[AG-TECH] Unicast-Multicast bridges?

John Shalf jshalf at lbl.gov
Tue Jan 22 19:11:56 CST 2002

my message was quite long, but that was the "multicast
forwarding loops" I was mentioning near the end.  The
utilization of these things as traffic amplifiers for denial
of service attacks is another concern.  So, again, the
message making something that is "deployable" is a much
bigger jump than making something that simply works...


Jay Beavers wrote:
> Just a caution on these bridges -- the RTP spec (RFC 1889) calls for
> using CSRCs and handling loop detection for these 'bridges' or
> 'reflectors'.  Without it, you might accidentally establish a network
> loop that would bring the network to its knees.
> In the case of a multicast to unicast bridge node that rebroadcasts
> packets as multicast, if one is brought up in an organization, you're
> fine.  If two are brought up a loop forms and suddenly things get messy.
> -----Original Message-----
> From: John Shalf [mailto:jshalf at lbl.gov]
> Sent: Tuesday, January 22, 2002 2:13 PM
> To: Ivan Judson
> Cc: Robert Olson; ag-tech at mcs.anl.gov
> Subject: Re: [AG-TECH] Unicast-Multicast bridges?
> Hi Ivan,
> no real cat to let out of the bag here.  I had to write a
> very rudimentary bridge for our robot.  Anyone is welcome to
> check it out from CVS (its open-access to anyone who wants
> it).  I've just been balking at proffering this as
> replacement for the current bridge because it is so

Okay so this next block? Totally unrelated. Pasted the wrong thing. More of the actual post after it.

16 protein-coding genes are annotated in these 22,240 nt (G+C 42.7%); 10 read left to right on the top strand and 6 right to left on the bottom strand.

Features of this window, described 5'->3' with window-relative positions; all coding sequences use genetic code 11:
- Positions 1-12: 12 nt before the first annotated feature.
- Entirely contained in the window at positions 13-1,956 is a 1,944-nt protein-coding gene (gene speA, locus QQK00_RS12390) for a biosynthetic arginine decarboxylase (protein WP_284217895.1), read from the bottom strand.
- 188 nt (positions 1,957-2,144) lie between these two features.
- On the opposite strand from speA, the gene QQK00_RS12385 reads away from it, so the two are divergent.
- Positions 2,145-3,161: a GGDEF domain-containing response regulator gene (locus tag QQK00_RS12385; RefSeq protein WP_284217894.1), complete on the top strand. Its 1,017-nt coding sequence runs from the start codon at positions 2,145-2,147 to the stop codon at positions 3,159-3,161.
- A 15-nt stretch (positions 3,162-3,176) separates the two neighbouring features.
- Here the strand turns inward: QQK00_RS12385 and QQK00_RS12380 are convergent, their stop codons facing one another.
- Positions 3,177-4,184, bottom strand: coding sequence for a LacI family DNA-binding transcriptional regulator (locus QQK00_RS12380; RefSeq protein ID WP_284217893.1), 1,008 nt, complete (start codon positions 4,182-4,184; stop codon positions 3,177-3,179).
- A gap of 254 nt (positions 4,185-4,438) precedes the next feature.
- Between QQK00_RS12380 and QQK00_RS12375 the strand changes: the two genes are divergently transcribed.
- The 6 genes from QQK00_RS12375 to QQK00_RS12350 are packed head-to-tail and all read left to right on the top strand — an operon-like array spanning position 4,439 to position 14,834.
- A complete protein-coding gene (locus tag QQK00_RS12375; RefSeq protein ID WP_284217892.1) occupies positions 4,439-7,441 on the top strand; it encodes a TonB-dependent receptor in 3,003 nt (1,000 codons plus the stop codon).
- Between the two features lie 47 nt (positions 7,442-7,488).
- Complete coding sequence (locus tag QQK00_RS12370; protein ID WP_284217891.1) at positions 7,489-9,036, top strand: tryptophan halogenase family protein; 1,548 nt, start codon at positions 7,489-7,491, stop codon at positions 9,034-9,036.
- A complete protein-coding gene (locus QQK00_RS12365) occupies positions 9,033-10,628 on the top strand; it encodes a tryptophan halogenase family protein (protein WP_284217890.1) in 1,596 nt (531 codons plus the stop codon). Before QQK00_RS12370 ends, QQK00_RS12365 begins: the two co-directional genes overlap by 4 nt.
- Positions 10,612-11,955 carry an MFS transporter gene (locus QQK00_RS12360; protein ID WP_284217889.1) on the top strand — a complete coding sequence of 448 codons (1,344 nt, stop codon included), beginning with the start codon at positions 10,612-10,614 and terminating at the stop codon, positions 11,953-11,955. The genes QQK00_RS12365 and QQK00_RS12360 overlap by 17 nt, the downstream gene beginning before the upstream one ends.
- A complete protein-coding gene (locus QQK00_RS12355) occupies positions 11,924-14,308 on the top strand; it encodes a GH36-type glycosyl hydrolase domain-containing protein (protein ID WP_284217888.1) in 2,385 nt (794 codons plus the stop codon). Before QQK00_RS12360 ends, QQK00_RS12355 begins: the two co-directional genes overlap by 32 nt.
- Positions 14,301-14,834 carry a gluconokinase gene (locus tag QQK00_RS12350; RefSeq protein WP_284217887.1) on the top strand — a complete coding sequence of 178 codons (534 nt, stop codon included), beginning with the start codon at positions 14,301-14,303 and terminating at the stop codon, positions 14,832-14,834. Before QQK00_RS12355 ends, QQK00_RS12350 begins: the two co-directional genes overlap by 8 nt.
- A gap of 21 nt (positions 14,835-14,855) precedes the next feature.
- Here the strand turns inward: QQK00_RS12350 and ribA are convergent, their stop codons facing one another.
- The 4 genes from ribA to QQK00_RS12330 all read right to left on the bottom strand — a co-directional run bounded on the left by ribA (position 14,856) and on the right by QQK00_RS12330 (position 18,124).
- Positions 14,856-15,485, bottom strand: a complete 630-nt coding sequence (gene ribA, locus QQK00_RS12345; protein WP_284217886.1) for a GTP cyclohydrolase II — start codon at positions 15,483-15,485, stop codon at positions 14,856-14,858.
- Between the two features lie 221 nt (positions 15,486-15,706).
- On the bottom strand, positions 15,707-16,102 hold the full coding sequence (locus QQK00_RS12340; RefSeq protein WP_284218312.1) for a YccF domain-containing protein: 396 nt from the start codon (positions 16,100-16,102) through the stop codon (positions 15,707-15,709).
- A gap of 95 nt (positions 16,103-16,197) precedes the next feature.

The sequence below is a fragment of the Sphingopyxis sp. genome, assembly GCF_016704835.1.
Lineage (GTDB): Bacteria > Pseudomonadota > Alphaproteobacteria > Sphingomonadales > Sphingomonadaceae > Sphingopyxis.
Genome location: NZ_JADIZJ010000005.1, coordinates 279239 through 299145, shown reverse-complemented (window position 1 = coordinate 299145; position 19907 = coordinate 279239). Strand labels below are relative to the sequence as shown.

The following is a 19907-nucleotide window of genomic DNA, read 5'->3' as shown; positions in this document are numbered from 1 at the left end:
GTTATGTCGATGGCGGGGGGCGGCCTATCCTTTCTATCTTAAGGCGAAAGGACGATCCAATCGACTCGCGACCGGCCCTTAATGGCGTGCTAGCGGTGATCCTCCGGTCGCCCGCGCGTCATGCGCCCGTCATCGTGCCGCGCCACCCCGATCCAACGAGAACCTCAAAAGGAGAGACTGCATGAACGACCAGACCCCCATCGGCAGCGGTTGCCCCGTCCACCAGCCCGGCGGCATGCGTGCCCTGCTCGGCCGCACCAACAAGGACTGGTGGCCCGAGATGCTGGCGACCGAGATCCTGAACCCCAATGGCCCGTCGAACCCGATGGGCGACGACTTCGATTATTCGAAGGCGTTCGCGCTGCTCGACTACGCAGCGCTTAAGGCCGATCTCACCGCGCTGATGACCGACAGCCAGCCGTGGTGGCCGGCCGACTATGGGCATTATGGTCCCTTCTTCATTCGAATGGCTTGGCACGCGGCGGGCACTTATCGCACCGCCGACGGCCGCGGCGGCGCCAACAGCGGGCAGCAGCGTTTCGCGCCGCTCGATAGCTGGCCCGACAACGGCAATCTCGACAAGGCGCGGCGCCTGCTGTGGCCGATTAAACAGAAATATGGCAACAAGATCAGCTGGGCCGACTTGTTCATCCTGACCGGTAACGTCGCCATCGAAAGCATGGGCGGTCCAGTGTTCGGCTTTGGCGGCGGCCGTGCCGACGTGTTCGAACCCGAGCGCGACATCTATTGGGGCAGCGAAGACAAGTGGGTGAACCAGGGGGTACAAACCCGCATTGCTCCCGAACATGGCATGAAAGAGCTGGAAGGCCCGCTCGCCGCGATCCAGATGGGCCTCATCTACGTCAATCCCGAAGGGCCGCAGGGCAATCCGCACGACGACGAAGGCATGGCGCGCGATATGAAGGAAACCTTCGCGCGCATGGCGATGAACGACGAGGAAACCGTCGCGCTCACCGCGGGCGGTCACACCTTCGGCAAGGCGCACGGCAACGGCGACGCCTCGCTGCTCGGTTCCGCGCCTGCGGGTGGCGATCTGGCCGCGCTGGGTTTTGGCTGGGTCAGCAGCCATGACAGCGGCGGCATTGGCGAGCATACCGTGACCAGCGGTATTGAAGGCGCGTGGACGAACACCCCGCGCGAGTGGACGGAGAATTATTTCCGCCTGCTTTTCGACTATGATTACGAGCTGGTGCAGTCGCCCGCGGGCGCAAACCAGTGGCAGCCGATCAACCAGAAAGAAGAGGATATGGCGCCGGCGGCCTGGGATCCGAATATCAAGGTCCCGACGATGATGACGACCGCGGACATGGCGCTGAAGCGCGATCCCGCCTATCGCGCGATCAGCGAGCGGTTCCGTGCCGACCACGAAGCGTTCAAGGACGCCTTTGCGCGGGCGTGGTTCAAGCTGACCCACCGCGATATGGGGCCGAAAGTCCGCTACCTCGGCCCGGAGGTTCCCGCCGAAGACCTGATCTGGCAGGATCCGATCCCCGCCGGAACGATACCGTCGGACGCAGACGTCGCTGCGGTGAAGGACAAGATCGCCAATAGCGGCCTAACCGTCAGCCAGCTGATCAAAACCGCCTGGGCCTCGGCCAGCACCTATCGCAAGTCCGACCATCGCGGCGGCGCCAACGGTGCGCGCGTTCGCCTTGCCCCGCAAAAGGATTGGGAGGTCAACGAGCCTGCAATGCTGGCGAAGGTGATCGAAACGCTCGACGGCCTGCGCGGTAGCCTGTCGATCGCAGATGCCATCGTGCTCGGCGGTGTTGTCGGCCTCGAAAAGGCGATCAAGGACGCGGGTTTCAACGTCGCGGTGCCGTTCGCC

> rudimentary and because the lesson we learned from the
> FermiLab bridge is that any replacement requires someone
> dedicated to supporting/developing it (which wouldn't be me
> because I don't have any funding streams remotely related to
> this work :-)  ).
> So anyways, you are welcome to check it out;
> * Login:
>   cvs -d :pserver:cvs_anon at cvs.cactuscode.org:/packages
> login
>   the passwd is "anon"
> * Checkout:
>   cvs -d :pserver:cvs_anon at cvs.cactuscode.org:/packages co
> * Compile Library: (must use gnu make... sorry, no
> autoconfig here...)
>   cd TCPXX
>   gmake
> * Make the Bridge:
>         cd Examples
>         gmake mpx_t
> Documentation is in the comments, but basically you do
>         mpx_t mcast_group/mcast_portbase
> unicast_addr1/mcast_portbase1 uncast_addr2/mcast_portbase2
> Really, I think anyone can read a little Comer & Stevens and
> write a quickie bridge (just like I did), but my primary
> caveat is that it would require significantly more
> development to be production-quality.  This is certainly the
> case with the current bridge (and dppt for that matter).
> Other caveats are;
>   1) This implementation is only good for subnet-to-subnet
> bridging really.  So you could run one of these on one
> subnet and another on a peer subnet and it will bridge the
> multicast traffic between the two using what is essentially
> an IP tunnel.
>   2) No access-control.... Without access-control of *some*
> form this cannot really be used for production without some
> access control as well as close evaluation for how the
> current bridge software can be misused in wasy that flood
> networks (something that I understand is quite easy to do
> and *very* undesireable).
>   3) It compiles under a variety of OS's (Linux, Irix, AIX,
> Unicos, etc...) but this particular implementation uses
> posix threads which can be quite terrible under AIX and
> IRIX.  So if you wanted to use it under anything that isn't
> Linux or Solaris, you'd want to use select() instead of the
> threads.  There are such variants in there (mpx.cc etc...),
> but they are not really tested at all.
>   4) Might misbehave if you have multiple network cards on